We spent the afternoon at our in-country coordinator's house in Bishkek having a Kyrgyz Christmas feast. The Kyrgyz do not let you go hungry! We had all of the usual favorites (tea, lapyoshka, soup, plov, fruit, etc.). It was so delicious, and it was awesome to spend the holiday with the other couples who are in Kyrgyzstan for their bonding visits as well. In the picture, you can see Song and Darren, who are adopting a baby girl from the orphanage where our son lives. Saule is our coordinator, and her husband is standing next to her. Haley and Piyush are adopting a little girl from another orphanage, but they are staying at the same hotel as us. It's been awesome having others to share the journey with us. We're hoping that our second and third visits can be coordinated together as well!

Merry Christmas to all. We hope yours is as happy as ours!

Words Zack Butchers

Okay, this post is all in good fun, because Zack knows how bad he is with remembering names and/or how to say things, and we are cracking up as I'm writing this and we're remembering all of these. I think he finally learned to say Kyrgyzstan correctly right before leaving on this trip. In no particular order, here are the names/words Zack has butchered a few times while in this country:

Burana Tower (the minaret we visited): Braun Tower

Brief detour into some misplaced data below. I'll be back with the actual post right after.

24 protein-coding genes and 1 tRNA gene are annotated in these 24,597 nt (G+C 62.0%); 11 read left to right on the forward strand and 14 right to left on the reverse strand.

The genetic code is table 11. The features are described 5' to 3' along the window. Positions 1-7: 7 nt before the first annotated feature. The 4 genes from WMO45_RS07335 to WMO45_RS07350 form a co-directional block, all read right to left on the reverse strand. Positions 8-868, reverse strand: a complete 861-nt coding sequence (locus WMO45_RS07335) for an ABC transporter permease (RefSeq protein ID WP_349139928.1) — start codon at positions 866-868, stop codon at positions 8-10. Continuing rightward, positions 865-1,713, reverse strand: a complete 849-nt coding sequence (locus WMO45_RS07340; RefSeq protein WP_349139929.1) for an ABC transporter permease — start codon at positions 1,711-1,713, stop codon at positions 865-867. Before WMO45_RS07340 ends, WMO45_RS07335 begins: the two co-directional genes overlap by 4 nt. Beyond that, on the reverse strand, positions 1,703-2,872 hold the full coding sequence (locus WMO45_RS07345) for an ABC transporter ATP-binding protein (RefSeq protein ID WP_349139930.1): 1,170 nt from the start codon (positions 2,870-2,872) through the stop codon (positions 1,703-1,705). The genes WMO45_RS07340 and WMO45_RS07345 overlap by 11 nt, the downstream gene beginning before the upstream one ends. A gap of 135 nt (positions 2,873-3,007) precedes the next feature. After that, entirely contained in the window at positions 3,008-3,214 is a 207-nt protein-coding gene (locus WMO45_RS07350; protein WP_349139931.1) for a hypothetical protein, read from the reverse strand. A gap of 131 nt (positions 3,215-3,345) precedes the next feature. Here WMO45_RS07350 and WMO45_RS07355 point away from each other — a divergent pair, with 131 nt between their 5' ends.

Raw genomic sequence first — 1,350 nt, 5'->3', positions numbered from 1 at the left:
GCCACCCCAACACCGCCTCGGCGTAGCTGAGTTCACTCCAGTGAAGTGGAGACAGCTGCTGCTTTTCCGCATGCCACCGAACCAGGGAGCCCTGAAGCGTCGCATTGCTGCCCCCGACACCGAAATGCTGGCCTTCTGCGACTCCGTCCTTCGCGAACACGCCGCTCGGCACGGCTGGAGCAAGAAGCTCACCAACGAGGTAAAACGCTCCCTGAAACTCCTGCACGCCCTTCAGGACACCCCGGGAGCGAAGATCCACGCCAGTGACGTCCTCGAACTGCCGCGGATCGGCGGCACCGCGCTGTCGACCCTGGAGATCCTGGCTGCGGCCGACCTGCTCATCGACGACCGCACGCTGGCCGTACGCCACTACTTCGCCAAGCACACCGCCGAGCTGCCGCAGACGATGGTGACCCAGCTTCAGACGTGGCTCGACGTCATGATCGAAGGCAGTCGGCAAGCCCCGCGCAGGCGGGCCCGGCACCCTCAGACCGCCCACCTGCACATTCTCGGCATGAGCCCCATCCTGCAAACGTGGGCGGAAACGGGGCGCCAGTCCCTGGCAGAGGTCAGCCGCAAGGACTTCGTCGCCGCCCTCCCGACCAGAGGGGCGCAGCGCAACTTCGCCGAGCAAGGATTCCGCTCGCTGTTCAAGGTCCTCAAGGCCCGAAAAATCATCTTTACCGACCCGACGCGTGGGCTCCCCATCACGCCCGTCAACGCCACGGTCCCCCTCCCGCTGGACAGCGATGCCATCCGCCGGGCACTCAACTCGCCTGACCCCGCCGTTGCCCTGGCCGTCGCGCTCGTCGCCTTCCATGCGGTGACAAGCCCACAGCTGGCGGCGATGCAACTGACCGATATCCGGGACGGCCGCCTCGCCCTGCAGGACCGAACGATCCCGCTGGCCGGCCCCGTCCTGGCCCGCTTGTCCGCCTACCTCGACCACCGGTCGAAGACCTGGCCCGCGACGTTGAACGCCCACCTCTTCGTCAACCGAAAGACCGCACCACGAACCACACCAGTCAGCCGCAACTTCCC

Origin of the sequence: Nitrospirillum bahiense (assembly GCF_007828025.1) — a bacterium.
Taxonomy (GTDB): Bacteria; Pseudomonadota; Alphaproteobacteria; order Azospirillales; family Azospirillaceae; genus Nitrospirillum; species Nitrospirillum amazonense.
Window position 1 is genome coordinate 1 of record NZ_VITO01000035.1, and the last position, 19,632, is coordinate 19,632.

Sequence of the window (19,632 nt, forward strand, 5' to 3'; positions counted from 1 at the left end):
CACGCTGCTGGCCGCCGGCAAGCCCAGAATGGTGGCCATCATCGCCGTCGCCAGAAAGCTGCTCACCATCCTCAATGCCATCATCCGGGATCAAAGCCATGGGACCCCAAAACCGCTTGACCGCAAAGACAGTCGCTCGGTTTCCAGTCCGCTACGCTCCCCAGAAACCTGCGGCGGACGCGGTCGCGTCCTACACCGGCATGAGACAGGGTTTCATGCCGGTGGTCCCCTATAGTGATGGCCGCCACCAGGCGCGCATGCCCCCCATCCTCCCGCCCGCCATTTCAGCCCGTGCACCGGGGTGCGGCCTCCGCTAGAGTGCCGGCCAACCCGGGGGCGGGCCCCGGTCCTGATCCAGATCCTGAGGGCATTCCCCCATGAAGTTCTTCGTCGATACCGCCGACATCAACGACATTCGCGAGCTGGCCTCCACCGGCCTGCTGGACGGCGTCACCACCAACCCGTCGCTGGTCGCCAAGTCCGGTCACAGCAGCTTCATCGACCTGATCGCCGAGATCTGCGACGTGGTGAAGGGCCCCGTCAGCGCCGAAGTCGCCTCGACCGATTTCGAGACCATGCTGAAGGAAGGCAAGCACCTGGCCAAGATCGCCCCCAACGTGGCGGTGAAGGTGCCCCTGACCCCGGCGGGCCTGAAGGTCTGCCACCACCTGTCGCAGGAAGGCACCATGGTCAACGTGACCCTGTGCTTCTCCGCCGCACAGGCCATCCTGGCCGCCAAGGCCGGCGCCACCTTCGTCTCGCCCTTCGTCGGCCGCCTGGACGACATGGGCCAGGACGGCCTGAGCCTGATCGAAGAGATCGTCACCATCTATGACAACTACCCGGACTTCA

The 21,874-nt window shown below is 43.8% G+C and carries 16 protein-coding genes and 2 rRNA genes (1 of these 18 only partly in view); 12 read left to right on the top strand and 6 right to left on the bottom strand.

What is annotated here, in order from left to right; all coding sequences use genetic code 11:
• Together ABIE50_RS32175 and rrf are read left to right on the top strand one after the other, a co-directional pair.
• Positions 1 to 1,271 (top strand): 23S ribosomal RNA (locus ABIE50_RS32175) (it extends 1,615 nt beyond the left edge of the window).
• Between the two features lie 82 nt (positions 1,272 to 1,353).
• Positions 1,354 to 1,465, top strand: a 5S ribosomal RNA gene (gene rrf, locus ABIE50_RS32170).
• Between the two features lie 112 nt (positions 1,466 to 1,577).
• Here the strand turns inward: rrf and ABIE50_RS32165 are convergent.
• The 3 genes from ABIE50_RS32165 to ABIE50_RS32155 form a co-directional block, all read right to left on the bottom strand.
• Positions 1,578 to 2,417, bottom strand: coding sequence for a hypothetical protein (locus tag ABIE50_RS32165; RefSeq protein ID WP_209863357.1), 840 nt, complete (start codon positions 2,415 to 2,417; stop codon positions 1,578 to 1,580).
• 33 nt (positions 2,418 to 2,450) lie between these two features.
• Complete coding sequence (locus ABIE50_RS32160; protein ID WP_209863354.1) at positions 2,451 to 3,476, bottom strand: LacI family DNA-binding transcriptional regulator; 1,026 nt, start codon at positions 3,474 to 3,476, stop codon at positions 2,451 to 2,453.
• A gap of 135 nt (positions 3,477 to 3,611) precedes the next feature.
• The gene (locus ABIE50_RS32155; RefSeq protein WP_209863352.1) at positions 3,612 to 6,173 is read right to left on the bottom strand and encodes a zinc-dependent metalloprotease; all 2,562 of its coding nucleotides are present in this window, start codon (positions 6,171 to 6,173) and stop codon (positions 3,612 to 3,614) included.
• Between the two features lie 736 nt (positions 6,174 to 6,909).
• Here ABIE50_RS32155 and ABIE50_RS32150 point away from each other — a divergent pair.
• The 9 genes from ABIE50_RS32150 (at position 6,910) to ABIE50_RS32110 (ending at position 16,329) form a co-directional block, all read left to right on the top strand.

Saule (our in-country coordinator): Sonny, Sully, Sooly, etc.

Tsum (the department store): Soon

Piyush (one half of another couple here): Pee-yesh

Plov (the rice dish): Pilaf

Samsa (the baked dumplings): San-sees

Darren (one half of the 3rd couple here): Brandon (sounds like their last name)

Marat (our driver): I don't even remember, but it was wrong

Lagman (the noodle dish): lagma

Zinat (Mary's roommate): Zinaida and several other incorrect things

Song (Darren's wife): Som (which is the currency here)

Faiza (restaurant): Faish

Xenia (translator): Seena

Not to mention the many Russian words he's attempted to pronounce with much difficulty! To his credit, these are not easy words, he's trying, and he's been recovering from a nasty cold, so he's not at 100%. He also gives it his all when we're with our son in the mornings, so that's been wearing him out. Good thing he has me to translate for him and keep him from embarrassing himself too much! :) Love ya, honey!

Wednesday, December 24, 2014

Happy Christmas Eve

Happy Christmas Eve from the Keys...all three of us! We had another great visit with our son this morning. We attempted to read him The Night Before Christmas, but he mostly just wanted to look at the pictures and get back to playing with toys! He continues to love cars, bowling, horsey rides, and playing with pretend food and drink. He also loves real food and drink! Zack bought him a juice box with vitamins at the supermarket this morning, and he slurped it up like it was candy. He also downed a container of yogurt quicker than I could! 

After playing with him for a couple of hours, we had a good meeting with the director of the orphanage (and the translator), and we got some good information on what she knew about his history, health, family, etc. We get a lot of people (friends and family members) who ask us about that information, probably just out of curiosity. The books we've read and trainings we've attended have taught us that this information should be his to share if and when he wants to (when he's older). So please don't ask us about that kind of stuff. We know you're not trying to be rude, and neither are we, but we want to respect his privacy and let him decide what to share for himself. Thanks for understanding.